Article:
Surrogate outsourcing occurs when production is transferred among political subdivisions within the same country. Dick Kovacevich, chairman and CEO of San Francisco-based Wells Fargo and chairman of the California Business Roundtable, recently commissioned Boston-based consulting firm Bain & Company to conduct a study to determine why "business as usual" was not working in California. The study identified Texas as the destination of choice for the nearly forty percent of companies in California planning to move jobs out of state. It cited Texas' favorable regulatory climate as the prime reason for a potential move. Companies interviewed included a range of businesses with as little as $1.5 million in revenue to corporations with as much as $90 billion. Those companies represent more than 95 percent of the state's industry sectors and employ nearly 500,000 workers in California. The study concludes that California must improve its competitiveness to keep high-value jobs in the state. The policy question is whether the cost of consumer information is less costly than the estimated embedded regulatory cost of more than $5 per labor hour?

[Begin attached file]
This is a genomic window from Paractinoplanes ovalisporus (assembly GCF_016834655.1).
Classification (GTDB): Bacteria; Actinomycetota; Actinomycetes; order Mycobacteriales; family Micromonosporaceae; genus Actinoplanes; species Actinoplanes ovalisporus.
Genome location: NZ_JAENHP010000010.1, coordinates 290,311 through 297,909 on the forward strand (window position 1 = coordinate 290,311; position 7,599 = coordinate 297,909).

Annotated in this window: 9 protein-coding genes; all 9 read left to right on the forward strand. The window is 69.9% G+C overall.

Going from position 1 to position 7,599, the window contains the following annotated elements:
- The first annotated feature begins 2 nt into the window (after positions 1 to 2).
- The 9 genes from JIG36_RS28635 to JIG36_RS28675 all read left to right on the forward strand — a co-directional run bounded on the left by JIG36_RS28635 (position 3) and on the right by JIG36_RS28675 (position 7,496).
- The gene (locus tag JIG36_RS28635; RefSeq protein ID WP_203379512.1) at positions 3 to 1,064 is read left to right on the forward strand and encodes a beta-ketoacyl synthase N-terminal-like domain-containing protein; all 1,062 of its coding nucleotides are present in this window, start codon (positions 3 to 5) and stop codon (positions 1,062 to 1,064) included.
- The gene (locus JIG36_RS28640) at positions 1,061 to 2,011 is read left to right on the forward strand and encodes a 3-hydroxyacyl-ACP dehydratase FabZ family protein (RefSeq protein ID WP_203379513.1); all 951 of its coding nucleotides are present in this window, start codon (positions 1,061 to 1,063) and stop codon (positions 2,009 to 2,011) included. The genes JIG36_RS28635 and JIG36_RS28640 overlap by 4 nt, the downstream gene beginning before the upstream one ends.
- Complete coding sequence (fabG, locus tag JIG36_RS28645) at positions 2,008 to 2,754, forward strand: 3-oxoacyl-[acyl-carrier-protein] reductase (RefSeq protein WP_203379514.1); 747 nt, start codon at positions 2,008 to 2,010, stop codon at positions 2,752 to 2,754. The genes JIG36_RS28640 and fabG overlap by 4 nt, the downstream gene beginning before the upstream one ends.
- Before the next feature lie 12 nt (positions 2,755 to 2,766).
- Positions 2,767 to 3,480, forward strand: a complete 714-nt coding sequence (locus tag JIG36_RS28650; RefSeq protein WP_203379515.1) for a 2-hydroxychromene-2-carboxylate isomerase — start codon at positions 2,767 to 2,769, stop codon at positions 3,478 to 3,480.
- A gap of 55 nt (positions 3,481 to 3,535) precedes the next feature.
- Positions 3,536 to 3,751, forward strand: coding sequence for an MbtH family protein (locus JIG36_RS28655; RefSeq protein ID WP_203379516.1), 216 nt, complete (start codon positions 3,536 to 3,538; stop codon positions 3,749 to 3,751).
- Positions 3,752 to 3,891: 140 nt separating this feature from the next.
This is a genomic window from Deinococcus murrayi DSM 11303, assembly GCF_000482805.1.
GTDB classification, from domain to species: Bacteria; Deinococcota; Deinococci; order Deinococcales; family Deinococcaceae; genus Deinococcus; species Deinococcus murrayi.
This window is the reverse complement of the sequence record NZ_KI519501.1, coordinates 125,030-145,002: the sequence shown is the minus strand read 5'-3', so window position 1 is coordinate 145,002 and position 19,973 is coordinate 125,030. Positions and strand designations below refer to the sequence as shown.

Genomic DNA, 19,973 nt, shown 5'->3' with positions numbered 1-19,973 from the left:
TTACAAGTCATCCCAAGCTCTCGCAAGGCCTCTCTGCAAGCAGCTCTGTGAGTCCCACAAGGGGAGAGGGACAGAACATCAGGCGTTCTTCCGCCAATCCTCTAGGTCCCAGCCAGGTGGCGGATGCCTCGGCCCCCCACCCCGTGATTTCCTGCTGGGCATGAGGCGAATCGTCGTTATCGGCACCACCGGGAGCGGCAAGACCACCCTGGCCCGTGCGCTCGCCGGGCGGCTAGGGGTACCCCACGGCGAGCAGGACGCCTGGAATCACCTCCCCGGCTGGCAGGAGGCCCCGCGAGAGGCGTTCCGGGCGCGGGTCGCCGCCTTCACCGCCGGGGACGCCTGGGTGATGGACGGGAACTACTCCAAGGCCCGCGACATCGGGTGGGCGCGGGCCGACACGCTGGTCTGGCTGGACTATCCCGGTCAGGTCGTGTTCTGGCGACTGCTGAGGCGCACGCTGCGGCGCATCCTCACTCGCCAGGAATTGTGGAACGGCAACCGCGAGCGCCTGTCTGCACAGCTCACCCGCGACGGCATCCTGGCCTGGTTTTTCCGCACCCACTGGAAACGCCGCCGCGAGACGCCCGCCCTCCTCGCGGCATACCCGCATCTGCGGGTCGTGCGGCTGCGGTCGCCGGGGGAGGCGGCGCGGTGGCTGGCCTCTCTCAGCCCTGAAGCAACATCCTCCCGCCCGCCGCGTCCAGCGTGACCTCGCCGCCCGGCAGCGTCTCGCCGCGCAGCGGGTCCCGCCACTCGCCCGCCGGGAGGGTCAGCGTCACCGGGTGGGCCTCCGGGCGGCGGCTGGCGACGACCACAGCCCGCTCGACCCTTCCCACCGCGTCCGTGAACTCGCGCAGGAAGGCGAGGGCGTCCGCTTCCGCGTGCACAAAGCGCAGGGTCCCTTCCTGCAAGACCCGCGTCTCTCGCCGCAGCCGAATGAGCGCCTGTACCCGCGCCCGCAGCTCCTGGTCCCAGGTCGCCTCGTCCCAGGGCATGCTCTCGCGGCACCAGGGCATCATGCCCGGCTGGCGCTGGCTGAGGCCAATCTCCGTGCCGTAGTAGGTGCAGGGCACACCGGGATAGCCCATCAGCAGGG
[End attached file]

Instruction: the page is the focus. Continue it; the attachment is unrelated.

Structural outsourcing occurs when innovation causes existing production to become obsolete resulting from a shift in skill sets. Improving comparative advantages and core competencies begins by redesigning products and re-training people. The old corporate culture must be replaced. Otherwise the "iron law of oligarchy" will centralize power, ossify operational components, and stagnate the thought processes in an attempt to retain control.  To this point, it is instructive to review the restructuring experiences of IBM. To maintain its corporate dominance, IBM made a big bet on the OS2 operating system. It lost. IBM's stock, which had peaked at $200 per share in the mid-1980s, began a prolonged ten-year slide. During this retrenchment, IBM was restructured numerous times. Each time, unfortunately, the new CEO was promoted from within IBM's management and owed his allegiance to the IBM OS2 operating system and corporate cronyism. When the stock fell below $20 per share, the institutional investors asserted themselves, selecting a non-technician, Louis Gerstner, to be the new CEO. Gerstner barely knew how to operate a computer - he was a retailer, but he knew how to operate a company. He broke IBM's corporate culture, redesigned its products, and returned the company to profitability. The stock recently traded as high as $100 per share. IBM totally redesigned its product line and now describes itself as an "advanced information technology company providing: technologies, information systems, products, services, software, and financing."